Three Bishops’ Secret Mission to Iran

A wager on peace or a fool's errand?

Three Bishops’ Secret Mission to Iran

Maite Elorza

When representatives from the five permanent members of the U.N. Security Council plus Germany worked in Vienna to finalize a nuclear weapons agreement with Iran last week, they were probably unaware some Catholic bishops had a secret summit of their own with the Islamic Republic.

The four-day meeting in March led by Bishop Richard Pates of Des Moines was not made public until the same week the Vienna talks began. Pates
said he, the retired archbishop of Washington Cardinal Theodore McCarrick, and auxiliary Bishop Denis Madden of Baltimore met in Qom with several prominent Islamic clerics to “promote understanding between the peoples of Iran and the United States.” Pope Francis didn’t send an envoy of his own to Qom (and likely declined to, if his relations with the Argentinian authorities are any indication). But Pates said the get-together was in line with the new pontiff’s view that “dialogue is the key to discovering truth and avoiding misunderstanding.”

If only the ayatollahs in Qom believed that. Among the clerics who participated in the summit was Ayatollah Morteza Moghtadaei, one of Supreme Leader Khamenei’s earliest and staunchest supporters. At the time of the meeting, Khamenei was holding (and continues to hold) Christian pastor Youcef Nadarkhani behind bars for his faith. Some days after the bishops left Qom, Khamenei publicly
mused whether the Holocaust had happened. The bishops also met with Ayatollah Abdollah Javadi-Amoli who
implored Americans in 2004 to “give up” the idea that Iran would cease nuclear production. “Don’t even think that Iran will relinquish scientific progress,” he said.

Early reports from the bishop-ayatollah conference suggest the Islamic Republic still has no intention of signing any deal that requires the rollback of its nuclear capabilities. Bishop Pates
told the Catholic News Service that “discussions considered the morality of a government obtaining weapons capabilities in order to defend its people from outside threat.” The Islamic Republic has almost consistently told the world that its nuclear research is for peaceful purposes, but ayatollahs in Qom seem to have argued for the production and possession of warheads as a security measure.

Pates said that the ayatollahs also discussed economic sanctions, a policy the bishops have reliably opposed. They
urge congress in an official position paper “not [to] take any actions, such as passing legislation to impose new or conditional sanctions on Iran, which could undermine the negotiation process.”

But that might be naïve. The good bishops like to employ the “trust” half of Ronald Reagan’s useful maxim, but won’t have anything to do with “verify.” When Cardinal McCarrick returned from his trip to Qom, he
told FARS News Agency that “Iranians stick to their words and promise, and hopefully the Iranians will see that the West is willing to stop these very difficult sanctions and promote cooperation between the Iran and the world.”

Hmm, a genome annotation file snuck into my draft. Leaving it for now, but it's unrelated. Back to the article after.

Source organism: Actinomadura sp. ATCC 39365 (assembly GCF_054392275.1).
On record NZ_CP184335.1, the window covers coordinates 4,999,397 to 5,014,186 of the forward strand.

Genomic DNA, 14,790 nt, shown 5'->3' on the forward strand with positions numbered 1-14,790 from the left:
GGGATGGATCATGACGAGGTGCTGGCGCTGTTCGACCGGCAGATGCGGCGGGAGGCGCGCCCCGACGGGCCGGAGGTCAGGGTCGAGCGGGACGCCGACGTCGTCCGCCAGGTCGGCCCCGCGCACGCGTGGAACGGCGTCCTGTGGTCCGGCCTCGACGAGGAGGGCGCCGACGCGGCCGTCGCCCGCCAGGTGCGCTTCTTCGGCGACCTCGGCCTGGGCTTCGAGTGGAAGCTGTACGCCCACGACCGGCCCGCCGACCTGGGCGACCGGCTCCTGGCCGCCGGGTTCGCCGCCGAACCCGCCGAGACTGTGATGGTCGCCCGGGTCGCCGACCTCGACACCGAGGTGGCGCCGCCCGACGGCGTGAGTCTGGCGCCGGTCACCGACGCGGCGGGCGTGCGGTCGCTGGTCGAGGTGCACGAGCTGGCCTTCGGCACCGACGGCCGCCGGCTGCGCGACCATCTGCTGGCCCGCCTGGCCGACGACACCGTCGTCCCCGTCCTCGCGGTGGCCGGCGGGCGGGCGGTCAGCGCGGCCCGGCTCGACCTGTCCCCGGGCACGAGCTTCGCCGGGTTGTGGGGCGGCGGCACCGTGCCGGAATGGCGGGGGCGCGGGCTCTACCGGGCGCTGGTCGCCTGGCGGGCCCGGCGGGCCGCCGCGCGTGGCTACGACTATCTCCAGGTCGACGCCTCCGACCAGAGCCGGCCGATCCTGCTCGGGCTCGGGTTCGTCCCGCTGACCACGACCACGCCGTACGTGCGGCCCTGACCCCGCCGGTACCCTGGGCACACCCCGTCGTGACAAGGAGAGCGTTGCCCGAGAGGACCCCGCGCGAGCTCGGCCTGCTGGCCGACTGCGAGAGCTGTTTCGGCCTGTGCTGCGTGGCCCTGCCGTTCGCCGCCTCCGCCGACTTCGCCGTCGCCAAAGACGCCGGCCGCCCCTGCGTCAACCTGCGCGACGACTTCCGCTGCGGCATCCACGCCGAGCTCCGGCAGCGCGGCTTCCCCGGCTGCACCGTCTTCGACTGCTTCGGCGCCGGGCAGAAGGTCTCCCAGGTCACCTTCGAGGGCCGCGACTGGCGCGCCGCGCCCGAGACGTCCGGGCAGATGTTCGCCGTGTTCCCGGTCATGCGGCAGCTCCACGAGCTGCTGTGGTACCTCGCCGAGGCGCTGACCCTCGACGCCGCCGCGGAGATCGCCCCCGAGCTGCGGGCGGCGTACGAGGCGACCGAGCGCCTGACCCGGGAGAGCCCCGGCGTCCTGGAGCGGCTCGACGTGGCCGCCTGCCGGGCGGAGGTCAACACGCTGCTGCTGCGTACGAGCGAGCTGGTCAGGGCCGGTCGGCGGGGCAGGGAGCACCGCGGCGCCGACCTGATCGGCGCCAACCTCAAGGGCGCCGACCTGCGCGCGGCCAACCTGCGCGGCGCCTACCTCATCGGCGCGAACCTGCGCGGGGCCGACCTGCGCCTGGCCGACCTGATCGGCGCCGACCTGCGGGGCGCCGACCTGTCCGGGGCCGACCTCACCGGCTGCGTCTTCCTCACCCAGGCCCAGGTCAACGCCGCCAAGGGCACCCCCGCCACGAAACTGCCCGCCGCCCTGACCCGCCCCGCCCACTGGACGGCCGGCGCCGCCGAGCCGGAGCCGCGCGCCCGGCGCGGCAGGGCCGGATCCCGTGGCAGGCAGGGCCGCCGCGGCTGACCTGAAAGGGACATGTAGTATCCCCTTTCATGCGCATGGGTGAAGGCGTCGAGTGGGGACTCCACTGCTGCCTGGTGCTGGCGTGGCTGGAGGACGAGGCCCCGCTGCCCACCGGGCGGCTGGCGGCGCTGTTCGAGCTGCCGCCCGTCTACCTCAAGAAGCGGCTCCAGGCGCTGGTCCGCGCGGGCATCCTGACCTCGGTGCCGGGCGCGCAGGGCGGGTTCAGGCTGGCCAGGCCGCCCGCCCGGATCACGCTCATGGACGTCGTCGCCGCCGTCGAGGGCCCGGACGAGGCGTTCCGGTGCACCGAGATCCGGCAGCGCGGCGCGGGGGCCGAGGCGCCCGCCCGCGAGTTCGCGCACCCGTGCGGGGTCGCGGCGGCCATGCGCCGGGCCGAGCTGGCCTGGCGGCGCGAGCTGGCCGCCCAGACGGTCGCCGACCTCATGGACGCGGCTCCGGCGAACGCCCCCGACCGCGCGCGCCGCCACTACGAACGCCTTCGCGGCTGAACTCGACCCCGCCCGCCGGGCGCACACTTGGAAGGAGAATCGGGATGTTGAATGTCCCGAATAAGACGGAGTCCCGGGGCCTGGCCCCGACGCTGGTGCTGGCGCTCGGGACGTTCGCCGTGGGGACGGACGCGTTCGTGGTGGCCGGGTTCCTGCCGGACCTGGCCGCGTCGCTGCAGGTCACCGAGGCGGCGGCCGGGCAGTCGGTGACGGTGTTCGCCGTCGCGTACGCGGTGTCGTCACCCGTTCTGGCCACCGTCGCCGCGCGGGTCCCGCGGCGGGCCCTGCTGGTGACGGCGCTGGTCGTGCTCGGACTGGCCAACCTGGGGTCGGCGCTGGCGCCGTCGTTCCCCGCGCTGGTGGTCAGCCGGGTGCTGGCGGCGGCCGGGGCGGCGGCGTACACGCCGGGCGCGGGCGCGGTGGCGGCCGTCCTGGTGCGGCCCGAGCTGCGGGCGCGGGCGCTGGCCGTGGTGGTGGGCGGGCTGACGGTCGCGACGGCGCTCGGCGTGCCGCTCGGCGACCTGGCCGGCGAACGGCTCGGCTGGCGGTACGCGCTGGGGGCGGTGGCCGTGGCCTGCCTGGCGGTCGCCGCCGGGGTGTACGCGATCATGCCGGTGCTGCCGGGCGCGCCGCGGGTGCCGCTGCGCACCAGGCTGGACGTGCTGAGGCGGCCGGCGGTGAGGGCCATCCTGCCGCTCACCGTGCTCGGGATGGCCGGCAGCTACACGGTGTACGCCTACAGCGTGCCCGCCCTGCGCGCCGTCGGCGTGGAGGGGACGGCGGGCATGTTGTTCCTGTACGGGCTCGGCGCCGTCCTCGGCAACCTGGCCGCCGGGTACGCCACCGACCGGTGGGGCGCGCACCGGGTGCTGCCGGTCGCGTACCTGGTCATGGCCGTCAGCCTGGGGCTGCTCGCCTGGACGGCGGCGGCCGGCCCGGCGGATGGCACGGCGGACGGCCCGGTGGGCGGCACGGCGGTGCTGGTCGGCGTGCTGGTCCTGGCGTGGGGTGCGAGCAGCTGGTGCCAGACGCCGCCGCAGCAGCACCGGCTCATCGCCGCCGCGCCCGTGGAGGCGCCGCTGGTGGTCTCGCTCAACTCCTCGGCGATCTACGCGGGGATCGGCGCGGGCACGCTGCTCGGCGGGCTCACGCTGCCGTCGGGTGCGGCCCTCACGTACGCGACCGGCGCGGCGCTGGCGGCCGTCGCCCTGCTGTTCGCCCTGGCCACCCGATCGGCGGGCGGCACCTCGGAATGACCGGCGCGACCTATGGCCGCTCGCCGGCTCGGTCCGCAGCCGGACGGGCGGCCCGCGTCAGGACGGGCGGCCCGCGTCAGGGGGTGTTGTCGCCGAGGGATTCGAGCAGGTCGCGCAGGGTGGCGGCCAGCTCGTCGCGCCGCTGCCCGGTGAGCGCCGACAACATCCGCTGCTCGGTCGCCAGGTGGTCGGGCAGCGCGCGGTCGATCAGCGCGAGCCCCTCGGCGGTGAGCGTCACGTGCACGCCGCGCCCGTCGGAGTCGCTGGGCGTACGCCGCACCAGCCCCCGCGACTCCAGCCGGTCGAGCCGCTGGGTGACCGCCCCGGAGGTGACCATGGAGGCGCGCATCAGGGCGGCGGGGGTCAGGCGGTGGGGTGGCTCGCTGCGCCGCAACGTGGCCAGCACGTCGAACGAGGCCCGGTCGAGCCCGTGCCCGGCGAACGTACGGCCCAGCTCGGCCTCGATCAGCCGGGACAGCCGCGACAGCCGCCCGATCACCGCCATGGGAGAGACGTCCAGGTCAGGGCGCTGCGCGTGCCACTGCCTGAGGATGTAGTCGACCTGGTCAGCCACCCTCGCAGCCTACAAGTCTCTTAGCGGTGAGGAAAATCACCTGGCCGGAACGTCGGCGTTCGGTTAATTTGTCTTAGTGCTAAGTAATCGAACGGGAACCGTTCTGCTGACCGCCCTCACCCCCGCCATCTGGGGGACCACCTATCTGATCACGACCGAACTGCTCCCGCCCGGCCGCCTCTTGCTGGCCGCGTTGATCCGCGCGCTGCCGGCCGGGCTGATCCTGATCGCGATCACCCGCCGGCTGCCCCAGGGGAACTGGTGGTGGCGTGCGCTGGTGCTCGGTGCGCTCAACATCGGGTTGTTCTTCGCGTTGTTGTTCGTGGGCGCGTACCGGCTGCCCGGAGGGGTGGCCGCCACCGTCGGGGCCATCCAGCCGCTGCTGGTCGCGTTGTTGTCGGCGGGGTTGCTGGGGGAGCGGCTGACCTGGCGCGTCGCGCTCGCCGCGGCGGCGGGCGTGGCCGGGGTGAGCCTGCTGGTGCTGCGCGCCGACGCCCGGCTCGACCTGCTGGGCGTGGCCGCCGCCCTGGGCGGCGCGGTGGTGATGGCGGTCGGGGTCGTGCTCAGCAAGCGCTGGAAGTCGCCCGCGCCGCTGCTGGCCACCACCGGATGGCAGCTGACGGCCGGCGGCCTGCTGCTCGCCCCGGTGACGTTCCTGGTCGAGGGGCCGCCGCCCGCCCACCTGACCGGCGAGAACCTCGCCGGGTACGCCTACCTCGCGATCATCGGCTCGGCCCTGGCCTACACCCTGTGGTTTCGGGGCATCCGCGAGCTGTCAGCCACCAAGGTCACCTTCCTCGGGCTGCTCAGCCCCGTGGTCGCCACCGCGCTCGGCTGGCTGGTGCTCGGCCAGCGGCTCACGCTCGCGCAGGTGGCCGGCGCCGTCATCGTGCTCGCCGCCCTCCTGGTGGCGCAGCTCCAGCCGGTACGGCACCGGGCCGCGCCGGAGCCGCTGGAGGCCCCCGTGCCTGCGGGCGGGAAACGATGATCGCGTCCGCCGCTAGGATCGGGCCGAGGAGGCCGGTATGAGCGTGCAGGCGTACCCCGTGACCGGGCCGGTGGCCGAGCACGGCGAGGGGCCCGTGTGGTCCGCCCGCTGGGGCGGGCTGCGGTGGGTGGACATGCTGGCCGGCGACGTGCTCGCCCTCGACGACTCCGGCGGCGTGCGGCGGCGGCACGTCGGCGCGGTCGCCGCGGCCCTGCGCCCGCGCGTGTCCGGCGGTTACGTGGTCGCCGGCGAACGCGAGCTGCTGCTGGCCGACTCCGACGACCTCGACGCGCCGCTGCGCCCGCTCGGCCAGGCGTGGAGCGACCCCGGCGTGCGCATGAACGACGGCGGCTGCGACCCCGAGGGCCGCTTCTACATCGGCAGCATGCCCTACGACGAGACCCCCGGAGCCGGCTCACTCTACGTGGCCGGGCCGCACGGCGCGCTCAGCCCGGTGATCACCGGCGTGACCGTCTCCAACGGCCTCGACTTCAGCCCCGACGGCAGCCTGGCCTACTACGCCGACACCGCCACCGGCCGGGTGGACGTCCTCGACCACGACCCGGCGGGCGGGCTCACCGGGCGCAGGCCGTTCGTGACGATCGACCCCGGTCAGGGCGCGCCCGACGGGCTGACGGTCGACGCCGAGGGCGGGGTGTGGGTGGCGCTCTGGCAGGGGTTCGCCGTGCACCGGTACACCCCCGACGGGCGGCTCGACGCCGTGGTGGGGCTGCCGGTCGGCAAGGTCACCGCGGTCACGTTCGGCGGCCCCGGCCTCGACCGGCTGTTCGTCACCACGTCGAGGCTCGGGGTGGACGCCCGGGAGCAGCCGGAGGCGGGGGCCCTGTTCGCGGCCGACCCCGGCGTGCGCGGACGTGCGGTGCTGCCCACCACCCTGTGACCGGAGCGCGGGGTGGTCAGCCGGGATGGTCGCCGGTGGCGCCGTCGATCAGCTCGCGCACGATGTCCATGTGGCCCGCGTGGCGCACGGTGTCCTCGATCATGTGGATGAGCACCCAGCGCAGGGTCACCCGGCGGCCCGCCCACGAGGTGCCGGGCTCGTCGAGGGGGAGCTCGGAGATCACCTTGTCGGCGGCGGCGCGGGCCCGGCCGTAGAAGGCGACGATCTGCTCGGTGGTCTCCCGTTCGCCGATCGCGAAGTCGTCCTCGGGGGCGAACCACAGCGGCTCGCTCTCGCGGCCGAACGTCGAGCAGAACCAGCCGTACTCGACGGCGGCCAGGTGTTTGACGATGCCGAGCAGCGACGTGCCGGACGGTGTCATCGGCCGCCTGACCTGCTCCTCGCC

While Pates and his team “saw no particular evidence of poverty or other obvious effects of the sanctions,” one ayatollah told the bishops that his relatives have died of cancer because the medicine was not available. The ayatollah knows medicine is exempt from any sanction, but told his sob story anyway. Bishop Pates said that the Iranian people have rallied and are “Suffering for a patriotic purpose.”

But the good bishops may have been duped. Amir Fakhravar, a research fellow at the Institute of World Politics who once called Evin prison home, says democrats in Iran want the United States to pursue tougher sanctions — even an oil embargo. “The Islamic Republic will be forced into abandoning its nuclear program,” Fakhravar
told Wikinews in April 2013, “when oil sanctions dry up the money supply.”

Fakhravar may not be in Iran anymore (he’d be “shot on the spot” if he dared go back), but his global network of young Iranians is vast and perhaps more proficient in foreign policy than a bishop. Still, Cardinal McCarrick
told David Gregory in a May 18, 2014 web edition of NBC’s
Meet the Press that “there should be a religious channel in handling things where you do not have the diplomatic channel.”

The retired cardinal should know that he and his fellow bishops dilute their authority when they begin to offer specific policy prescriptions or pretend to be diplomats. Good Catholics can disagree on matters like economic sanctions on Iran and ought not to worry about their spiritual shepherds sending them to the confessional when they do.

Perhaps the most disturbing bit of news from the kumbaya in Qom is what the bishops didn’t say. The Catholic News Service report mentions that the bishops met with “Christian leaders” in Iran, but didn’t elaborate. Pates’s team had nothing to say to the ayatollahs about religious freedom? Did they drop Youcef Nadarkhani’s name? What exactly were the bishops’ priorities in Qom?

If these bishops would ditch their back-channel diplomacy and evangelize instead, persecuted Christians in Iran might have a prayer.

Nicholas G. Hahn III is the editor of RealClearReligion.org.